landscape-and-dance1It is said that the landscape architect Lawerence Halprin “worked closely with his wife, whose experiments with movement – in conjunction with a circle of avant-garde composers – informed his user-friendly designs.”

Halprin was keen to design participatory spaces rather than spaces that were merely aesthetic.

It is surprising, given his background was in plant sciences and horticulture before studying landscape architecture at Harvard, that he is best known for his work on public spaces. Although it is possible to surmise that his formative architectural interests and Bauhaus teachers influenced his sense of formal spatial design. and and

New ways of seeing

colourpensils1Environmental art is incredible for its ability to enable us to perceive the everyday in new ways. Art is also often a useful design tool because it assists us to describe an aspect of seeing which is otherwise difficult to illustrate.

Garden design, while sometimes surprising, usually aims at a form of contemplative delight in which our senses come to a point of rest. In Japanese garden design the concept of Ma (space) is important.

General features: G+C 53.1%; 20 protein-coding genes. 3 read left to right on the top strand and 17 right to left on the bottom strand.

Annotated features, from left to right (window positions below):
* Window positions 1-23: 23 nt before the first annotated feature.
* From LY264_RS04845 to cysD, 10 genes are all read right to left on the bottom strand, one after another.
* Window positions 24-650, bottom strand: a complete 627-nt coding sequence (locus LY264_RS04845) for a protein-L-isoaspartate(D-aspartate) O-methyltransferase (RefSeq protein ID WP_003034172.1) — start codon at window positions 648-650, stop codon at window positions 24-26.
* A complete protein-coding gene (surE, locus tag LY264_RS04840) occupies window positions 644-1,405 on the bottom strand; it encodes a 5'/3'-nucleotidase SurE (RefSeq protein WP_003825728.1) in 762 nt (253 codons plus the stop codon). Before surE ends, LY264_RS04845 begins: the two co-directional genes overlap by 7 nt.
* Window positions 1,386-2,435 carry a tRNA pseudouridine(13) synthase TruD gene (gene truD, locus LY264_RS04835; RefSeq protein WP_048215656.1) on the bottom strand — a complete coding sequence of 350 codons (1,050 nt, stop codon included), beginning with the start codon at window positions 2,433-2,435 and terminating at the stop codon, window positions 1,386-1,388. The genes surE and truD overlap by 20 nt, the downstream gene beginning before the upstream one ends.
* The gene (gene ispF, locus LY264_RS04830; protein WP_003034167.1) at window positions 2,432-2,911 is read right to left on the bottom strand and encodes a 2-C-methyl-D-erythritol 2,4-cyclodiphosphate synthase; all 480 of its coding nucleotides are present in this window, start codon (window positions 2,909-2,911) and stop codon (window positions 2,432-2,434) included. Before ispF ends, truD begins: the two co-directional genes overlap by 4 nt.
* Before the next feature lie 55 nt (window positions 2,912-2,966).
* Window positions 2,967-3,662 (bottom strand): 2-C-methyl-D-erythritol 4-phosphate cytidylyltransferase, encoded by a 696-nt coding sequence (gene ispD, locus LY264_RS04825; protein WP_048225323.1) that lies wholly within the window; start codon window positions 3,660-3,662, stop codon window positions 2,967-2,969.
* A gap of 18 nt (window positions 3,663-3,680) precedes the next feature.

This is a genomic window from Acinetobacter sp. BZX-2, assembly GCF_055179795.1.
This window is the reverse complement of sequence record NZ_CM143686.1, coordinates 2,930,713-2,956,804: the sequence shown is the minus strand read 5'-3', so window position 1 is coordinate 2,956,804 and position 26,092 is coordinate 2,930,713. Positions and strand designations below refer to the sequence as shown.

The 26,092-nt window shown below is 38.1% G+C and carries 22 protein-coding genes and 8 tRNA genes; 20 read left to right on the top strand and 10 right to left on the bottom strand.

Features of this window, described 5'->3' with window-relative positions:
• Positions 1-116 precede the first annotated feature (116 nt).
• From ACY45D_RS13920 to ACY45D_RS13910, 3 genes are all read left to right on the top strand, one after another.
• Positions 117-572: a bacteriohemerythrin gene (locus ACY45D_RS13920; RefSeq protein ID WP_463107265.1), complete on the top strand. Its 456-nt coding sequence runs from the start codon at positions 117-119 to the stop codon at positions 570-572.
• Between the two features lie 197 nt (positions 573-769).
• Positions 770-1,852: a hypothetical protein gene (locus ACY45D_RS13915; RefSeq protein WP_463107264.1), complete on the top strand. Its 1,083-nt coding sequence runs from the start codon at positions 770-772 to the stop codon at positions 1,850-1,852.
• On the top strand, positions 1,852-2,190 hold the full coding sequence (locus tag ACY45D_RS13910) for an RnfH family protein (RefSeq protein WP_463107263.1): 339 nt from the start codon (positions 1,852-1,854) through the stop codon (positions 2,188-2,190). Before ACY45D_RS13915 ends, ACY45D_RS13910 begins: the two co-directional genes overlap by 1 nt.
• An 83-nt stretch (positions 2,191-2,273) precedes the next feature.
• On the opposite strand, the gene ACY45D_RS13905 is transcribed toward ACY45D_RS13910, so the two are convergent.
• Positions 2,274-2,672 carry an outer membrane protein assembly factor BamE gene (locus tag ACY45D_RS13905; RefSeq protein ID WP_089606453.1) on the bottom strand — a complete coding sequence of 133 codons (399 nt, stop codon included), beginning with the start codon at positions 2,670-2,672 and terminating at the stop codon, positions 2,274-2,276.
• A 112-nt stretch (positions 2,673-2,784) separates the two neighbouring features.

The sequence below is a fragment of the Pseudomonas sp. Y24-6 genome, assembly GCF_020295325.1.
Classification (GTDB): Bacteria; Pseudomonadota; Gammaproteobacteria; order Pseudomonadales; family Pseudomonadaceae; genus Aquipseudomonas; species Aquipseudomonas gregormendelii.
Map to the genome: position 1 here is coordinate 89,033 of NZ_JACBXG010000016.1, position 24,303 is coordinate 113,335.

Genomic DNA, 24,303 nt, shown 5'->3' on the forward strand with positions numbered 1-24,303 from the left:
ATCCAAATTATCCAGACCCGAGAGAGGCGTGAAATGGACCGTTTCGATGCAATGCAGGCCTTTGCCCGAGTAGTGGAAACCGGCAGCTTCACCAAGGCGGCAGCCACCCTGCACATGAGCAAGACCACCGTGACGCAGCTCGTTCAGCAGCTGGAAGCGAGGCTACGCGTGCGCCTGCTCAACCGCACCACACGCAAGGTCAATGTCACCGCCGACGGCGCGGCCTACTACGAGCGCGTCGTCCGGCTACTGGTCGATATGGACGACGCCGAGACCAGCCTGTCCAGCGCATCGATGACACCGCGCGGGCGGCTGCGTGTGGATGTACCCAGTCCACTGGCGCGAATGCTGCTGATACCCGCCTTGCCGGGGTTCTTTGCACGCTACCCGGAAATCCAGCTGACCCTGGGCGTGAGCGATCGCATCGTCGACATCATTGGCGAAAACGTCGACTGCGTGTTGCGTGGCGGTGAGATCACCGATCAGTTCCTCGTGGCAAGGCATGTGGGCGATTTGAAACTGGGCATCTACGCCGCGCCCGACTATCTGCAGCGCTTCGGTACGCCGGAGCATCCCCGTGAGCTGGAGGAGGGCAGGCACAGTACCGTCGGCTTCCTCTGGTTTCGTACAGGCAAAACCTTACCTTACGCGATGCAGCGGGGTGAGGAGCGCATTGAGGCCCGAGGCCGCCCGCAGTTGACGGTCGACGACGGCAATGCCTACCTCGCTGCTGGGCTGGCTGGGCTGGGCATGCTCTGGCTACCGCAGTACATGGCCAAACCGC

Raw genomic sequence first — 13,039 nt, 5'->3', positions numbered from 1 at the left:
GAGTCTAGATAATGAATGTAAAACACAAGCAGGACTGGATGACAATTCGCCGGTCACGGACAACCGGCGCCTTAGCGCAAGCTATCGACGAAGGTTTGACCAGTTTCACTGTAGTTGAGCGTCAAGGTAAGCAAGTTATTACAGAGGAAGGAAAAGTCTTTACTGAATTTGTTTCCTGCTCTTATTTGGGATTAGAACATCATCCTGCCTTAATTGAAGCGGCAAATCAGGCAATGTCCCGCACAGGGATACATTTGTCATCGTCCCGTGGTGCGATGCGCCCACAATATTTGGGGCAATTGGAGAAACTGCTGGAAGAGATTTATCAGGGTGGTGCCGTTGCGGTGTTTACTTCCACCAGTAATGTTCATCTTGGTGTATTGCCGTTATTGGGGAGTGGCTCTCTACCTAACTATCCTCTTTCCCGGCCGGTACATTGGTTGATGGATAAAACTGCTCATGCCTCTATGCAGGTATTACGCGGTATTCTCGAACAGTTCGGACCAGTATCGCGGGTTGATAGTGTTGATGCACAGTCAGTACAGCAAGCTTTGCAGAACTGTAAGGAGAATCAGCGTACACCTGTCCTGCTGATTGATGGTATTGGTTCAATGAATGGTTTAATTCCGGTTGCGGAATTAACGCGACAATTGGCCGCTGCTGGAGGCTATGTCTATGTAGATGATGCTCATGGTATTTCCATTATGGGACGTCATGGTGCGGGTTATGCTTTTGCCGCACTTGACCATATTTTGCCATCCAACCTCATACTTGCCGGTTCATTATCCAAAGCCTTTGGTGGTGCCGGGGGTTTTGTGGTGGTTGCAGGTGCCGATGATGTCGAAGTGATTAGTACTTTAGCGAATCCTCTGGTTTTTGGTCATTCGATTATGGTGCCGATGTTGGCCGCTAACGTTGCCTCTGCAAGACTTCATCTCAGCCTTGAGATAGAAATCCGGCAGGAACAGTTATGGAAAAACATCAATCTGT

Boye de Mente in Elements of Japanese Design: Key Terms for Understanding and Using Japan’s Wabi-Sabi-Shubui  Concepts (p43) describes the concept of Ma;

Ma uses space as well as time and refers to the space time between events. It is space that is sensually as well as intellectually perceived. In the Japanese concept of things, ma gets your attention and directs your mind or thoughts along specific paths that lead to some kind of conclusion or pleasant feeling. “